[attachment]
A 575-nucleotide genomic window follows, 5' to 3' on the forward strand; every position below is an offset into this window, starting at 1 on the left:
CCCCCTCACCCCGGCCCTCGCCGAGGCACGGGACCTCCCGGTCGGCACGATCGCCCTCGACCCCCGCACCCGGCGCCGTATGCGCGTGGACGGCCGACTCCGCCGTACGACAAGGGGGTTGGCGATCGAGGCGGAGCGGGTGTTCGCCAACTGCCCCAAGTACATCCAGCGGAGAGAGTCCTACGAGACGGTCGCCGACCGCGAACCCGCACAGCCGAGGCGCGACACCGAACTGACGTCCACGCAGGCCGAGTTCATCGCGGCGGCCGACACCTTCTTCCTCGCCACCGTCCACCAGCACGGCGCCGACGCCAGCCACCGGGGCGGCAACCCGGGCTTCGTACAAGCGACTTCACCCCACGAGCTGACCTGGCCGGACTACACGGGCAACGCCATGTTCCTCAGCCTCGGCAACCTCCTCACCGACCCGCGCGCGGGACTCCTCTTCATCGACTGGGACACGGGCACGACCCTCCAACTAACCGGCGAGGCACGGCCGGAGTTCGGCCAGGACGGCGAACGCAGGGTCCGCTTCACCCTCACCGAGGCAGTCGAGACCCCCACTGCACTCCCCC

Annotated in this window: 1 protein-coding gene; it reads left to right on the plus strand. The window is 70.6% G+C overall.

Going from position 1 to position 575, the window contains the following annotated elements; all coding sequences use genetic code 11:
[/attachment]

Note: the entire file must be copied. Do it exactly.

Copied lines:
A 575-nucleotide genomic window follows, 5' to 3' on the forward strand; every position below is an offset into this window, starting at 1 on the left:
CCCCCTCACCCCGGCCCTCGCCGAGGCACGGGACCTCCCGGTCGGCACGATCGCCCTCGACCCCCGCACCCGGCGCCGTATGCGCGTGGACGGCCGACTCCGCCGTACGACAAGGGGGTTGGCGATCGAGGCGGAGCGGGTGTTCGCCAACTGCCCCAAGTACATCCAGCGGAGAGAGTCCTACGAGACGGTCGCCGACCGCGAACCCGCACAGCCGAGGCGCGACACCGAACTGACGTCCACGCAGGCCGAGTTCATCGCGGCGGCCGACACCTTCTTCCTCGCCACCGTCCACCAGCACGGCGCCGACGCCAGCCACCGGGGCGGCAACCCGGGCTTCGTACAAGCGACTTCACCCCACGAGCTGACCTGGCCGGACTACACGGGCAACGCCATGTTCCTCAGCCTCGGCAACCTCCTCACCGACCCGCGCGCGGGACTCCTCTTCATCGACTGGGACACGGGCACGACCCTCCAACTAACCGGCGAGGCACGGCCGGAGTTCGGCCAGGACGGCGAACGCAGGGTCCGCTTCACCCTCACCGAGGCAGTCGAGACCCCCACTGCACTCCCCC

Annotated in this window: 1 protein-coding gene; it reads left to right on the plus strand. The window is 70.6% G+C overall.

Going from position 1 to position 575, the window contains the following annotated elements; all coding sequences use genetic code 11: